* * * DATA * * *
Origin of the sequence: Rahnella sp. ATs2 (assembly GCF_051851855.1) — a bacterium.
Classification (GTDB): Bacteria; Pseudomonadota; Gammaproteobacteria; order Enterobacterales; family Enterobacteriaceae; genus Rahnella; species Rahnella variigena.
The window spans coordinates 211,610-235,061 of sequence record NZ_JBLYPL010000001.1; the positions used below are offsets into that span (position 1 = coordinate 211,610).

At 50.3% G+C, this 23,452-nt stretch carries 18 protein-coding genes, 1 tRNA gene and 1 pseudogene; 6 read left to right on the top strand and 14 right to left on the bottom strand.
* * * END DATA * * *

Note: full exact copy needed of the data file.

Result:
Origin of the sequence: Rahnella sp. ATs2 (assembly GCF_051851855.1) — a bacterium.
Classification (GTDB): Bacteria; Pseudomonadota; Gammaproteobacteria; order Enterobacterales; family Enterobacteriaceae; genus Rahnella; species Rahnella variigena.
The window spans coordinates 211,610-235,061 of sequence record NZ_JBLYPL010000001.1; the positions used below are offsets into that span (position 1 = coordinate 211,610).

At 50.3% G+C, this 23,452-nt stretch carries 18 protein-coding genes, 1 tRNA gene and 1 pseudogene; 6 read left to right on the top strand and 14 right to left on the bottom strand.